The Spider and the Fly is a transgressive true crime book. Most true crime books focus exclusively on the crime and the criminal, but The Spider and the Fly reveals as much or more about Claudia Rowe, the author, as it does about Kendall Francois, the serial killer.
Rowe was living in the Poughkeepsie, New York area, writing freelance articles that focused mostly on crime and odd stories of the region for the New York Times. She became aware that several women had disappeared and just after she pitched the story to her editor, Francois confessed to murdering eight sex workers, leaving their remains in the attic, the garage and even in a kiddy pool in the yard.
Rowe is fascinated by violence and begins a long correspondence with Francois, one in which he demands she reveal more and more about her life while he strives to avoid talking about his background, his family, or revealing too much about himself. He is a paradox whom Rowe never quite understands, but then perhaps the reason she seeks to learn about him is to understand more about herself, and that is the real journey that enlivens this book.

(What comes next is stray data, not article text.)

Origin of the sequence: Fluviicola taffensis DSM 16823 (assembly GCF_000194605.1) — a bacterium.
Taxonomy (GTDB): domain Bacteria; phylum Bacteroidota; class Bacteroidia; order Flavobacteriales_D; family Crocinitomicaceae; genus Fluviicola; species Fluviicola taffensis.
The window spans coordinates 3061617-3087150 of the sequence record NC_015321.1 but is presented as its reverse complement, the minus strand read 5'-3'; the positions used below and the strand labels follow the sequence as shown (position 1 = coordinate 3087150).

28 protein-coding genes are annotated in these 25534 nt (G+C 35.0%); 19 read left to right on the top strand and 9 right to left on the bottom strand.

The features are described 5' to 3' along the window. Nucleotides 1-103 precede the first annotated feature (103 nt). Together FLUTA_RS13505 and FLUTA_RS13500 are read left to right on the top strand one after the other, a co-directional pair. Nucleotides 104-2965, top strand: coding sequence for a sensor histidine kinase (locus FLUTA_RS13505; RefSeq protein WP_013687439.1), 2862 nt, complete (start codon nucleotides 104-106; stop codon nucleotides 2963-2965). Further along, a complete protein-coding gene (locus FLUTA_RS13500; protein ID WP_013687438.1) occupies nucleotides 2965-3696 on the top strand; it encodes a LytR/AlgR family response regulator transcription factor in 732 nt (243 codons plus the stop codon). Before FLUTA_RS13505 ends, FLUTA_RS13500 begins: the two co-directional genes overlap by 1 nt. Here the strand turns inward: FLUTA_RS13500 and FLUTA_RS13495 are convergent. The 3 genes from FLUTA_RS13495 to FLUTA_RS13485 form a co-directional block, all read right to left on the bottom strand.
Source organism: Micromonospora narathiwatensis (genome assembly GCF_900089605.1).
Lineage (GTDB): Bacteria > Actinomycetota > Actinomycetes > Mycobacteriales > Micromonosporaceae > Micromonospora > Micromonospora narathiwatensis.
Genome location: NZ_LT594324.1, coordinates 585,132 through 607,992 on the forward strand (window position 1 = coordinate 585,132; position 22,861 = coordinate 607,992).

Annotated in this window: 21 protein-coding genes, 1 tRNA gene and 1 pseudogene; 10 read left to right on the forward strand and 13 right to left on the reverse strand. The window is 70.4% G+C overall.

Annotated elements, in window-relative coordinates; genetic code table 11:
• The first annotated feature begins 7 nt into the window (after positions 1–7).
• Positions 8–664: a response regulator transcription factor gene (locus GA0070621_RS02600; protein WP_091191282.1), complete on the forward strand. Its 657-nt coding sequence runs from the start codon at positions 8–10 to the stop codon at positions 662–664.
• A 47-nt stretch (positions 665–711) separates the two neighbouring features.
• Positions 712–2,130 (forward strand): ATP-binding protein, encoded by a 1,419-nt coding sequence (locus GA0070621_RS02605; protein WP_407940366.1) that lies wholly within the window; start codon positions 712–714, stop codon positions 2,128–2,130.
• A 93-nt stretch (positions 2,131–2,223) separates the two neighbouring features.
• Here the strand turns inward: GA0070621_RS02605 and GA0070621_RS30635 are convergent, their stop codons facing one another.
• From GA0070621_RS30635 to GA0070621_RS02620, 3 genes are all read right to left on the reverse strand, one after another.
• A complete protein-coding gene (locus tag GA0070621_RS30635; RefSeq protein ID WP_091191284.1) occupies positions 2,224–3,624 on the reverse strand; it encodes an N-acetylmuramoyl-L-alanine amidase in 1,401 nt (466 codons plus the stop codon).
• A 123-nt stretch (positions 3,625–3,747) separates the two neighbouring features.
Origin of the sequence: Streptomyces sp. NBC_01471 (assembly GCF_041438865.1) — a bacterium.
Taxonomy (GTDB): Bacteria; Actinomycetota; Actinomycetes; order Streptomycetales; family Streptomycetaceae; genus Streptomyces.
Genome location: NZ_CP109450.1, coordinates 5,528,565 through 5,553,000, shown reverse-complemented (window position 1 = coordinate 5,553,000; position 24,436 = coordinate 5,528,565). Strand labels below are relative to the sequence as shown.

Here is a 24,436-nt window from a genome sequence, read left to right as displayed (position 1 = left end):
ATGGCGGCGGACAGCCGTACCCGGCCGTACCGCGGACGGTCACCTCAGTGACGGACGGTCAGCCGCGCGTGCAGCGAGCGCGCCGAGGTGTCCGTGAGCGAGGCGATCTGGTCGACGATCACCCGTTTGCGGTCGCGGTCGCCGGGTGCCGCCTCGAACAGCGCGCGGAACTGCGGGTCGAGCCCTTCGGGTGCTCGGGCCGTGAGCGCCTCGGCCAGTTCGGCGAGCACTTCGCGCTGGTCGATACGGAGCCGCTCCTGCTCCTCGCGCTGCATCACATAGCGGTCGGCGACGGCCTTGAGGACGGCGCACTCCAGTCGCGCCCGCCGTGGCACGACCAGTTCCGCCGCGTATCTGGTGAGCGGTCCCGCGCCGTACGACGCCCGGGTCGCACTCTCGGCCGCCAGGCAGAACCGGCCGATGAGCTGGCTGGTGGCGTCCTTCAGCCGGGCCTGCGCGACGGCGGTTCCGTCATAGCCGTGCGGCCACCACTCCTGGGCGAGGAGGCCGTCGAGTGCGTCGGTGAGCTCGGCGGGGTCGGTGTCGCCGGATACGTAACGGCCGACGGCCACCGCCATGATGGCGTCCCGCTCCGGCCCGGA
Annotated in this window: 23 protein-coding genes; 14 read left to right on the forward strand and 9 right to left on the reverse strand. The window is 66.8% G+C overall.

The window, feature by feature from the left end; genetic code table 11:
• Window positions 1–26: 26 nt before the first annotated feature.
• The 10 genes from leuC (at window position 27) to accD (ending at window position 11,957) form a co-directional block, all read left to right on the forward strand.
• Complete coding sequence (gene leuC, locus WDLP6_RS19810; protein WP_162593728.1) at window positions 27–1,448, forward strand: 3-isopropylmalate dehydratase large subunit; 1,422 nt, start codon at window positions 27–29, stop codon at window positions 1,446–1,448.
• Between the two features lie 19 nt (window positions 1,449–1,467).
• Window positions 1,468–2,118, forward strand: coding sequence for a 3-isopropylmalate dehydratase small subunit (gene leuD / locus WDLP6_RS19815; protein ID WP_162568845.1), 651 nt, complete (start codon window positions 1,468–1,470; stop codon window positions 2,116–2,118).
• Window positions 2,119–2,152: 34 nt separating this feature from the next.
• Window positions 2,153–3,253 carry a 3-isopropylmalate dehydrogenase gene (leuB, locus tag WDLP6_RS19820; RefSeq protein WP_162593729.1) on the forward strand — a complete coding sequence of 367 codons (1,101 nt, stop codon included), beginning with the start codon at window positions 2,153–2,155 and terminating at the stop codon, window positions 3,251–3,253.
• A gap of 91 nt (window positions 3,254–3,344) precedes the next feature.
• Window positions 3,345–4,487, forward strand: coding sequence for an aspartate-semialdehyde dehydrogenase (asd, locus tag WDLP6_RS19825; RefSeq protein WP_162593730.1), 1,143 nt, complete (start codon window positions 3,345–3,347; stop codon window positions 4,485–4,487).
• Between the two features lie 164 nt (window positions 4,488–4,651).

For a few years back in the early 90s, I had a fascination with serial killers. New to the Oregon, I found it fascinating that the Pacific Northwest was serial killer central with far more serial killers per capital than most other states. I read a lot of Anne Rule’s books and a fascinating book on serial murder that postulated that many of them suffered a temporal lobe injury. Eventually, though, the more I read, the less I believed that we can ever understand what makes people cross that line.
The Spider and the Fly sustained my interest, but not because I was much interested in Francois. Rowe coming to understand her own life better, to recognize the trap she had fallen into, to recognize the traumas of her past and forge a new way of relating to her mother. and to even find empathy for her mother. That was interesting. Also interesting, the utter incompetence of the Poughkeepsie police, incompetence they still don’t recognize, incompetence bred of indifference to the throw away lives of the women Francois murdered.
Francois was not very interesting. He was an incompetent serial killer who was never caught because the police were worse at their jobs than he was at his obsession. He might have killed many more if he had not decided, on his own, to confess. The only interest he brings to the book is as a catalyst for Rowe to look at her own life.
I would be interested in another memoir by Rowe, one that does not hang off a serial killer to justify itself. She is interesting and her story does not need a connection to infamy to be worth telling.